My wallet disappeared yesterday. Somewhere between the cell phone store, my car in the parking lot, driving home, and home, it disappeared.
I didn’t have anything particularly important in it; nothing sentimental or extra valuable. But I did have my driver’s license, credit cards, my shiny new EMT cards, my CPR/AED and First Aid cards, about $20, a couplea receipts, my student ID, a couplea business cards, my CCW ID, and I’m not sure what else.
My dad used to call the feeling I had last night the “existential heebie jeebies.” I felt groundless, like I had no control over anything, displaced. This feeling wasn’t huge, mind you. I only lost my wallet, not my home. But having the feeling at all was surprising. I expected annoyance, frustration, and finally resignation once I started to go about the process of calling the banks and replacing all my various ID’s and cards. But I also felt this odd feelng of having lost a crucial connection with day to day doings.
You interact with your wallet in a myriad of ways. It’s your connetion to so many things; it’s how you get money from the bank so you can then go get food. You buy gas for the car to get home, to meet with friends. Your identification – driver’s license, school ID, CCW, EMT cards – all tell a little about who you are and what you’ve accomplished. You might have to pull out one of these items any day of the week to show off to friends or prove that you are who you claim. These identification cards have the effect of proving you are who you claim you are. Without my papers, I have no official identity.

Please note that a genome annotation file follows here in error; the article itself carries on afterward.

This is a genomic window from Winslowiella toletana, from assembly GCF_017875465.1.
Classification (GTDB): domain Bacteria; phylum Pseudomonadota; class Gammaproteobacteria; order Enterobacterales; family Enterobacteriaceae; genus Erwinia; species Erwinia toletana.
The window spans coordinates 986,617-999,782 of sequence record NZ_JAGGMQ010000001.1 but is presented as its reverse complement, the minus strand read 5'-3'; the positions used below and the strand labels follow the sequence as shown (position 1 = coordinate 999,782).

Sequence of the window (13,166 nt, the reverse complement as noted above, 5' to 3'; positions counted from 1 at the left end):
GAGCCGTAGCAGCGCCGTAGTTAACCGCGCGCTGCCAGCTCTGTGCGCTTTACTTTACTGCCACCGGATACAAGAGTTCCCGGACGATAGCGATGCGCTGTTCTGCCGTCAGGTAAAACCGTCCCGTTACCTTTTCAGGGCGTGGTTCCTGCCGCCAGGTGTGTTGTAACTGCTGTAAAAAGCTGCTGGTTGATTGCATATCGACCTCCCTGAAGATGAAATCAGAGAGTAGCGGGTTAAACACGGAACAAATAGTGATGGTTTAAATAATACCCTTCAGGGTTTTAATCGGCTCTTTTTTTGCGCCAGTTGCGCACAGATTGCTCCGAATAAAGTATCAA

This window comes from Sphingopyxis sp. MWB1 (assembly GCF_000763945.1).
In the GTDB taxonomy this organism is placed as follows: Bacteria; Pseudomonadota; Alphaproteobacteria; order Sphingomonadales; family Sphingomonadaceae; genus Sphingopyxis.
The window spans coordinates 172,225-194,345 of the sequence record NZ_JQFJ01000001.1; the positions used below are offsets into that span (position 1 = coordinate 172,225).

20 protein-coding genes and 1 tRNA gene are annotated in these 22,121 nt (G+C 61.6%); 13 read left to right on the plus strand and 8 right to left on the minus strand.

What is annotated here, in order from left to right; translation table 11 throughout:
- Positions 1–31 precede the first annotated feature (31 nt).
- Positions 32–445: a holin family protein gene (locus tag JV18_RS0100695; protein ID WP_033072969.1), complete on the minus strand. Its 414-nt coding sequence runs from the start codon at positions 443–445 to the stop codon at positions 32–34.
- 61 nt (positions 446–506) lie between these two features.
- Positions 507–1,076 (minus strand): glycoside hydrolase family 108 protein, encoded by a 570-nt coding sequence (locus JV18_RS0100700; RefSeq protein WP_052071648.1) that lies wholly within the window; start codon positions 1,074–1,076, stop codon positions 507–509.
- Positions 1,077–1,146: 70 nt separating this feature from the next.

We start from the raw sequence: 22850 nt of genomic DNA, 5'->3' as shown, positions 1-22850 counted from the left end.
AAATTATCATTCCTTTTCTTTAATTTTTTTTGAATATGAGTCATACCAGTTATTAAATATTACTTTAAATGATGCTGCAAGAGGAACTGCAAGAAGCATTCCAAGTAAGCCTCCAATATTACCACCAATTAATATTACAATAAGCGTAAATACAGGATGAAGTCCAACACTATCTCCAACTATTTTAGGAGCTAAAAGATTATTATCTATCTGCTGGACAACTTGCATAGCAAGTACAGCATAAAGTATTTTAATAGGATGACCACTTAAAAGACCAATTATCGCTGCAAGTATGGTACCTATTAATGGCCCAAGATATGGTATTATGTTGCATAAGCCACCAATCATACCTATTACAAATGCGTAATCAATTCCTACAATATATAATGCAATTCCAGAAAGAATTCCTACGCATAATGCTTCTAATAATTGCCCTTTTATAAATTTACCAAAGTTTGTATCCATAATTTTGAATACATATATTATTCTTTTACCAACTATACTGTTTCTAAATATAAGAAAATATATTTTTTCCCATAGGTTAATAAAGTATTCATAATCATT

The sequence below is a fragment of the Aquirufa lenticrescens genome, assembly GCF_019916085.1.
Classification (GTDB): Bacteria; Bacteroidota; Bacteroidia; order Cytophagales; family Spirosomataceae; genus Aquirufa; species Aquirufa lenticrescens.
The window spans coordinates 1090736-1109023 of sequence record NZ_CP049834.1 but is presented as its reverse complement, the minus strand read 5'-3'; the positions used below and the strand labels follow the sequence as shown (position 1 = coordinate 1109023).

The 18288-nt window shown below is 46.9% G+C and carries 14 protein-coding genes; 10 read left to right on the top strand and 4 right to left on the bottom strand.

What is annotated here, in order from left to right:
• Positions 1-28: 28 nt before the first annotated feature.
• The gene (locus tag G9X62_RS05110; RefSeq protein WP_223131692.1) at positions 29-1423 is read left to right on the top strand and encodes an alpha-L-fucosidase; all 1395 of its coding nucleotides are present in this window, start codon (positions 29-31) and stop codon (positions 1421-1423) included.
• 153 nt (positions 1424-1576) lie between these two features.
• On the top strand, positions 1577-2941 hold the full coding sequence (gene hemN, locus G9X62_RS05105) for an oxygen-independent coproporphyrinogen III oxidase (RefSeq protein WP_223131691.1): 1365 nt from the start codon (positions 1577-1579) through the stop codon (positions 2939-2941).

What an odd feeling.
It’d be amazing if someone was enough of a decent human being to have put my wallet into a mail box – heck, they could have walked it into the UPS store where I’d just been and handed it over to them; they send things for a living. But I doubt they did. Why couldn’t whomever found my wallet lying in the parking lot (because that’s the most logical place I could have lost it) taken it into one of the two stores that were directly adjacent to the lot? Maybe they put it in the mail – sent to the address on my driver’s license – and I will see it in my mailbox next week. But my faith in people’s willingness to do the right thing, to be kind for no reason, to help a stranger, is low. Very, very low. More likely, someone rifled through it, found my ’emergency’ twenty tucked away, and threw the rest of it in the garbage.
I woke up this morning feeling better about the whole thing. The existential heebie jeebies have passed, possibly because I know my newly ordered cards are on the way.It’s a hassle but not insurmountable. Soon, I’ll have a new wallet to hold on to like a weird plastic and paper and leather security blanket.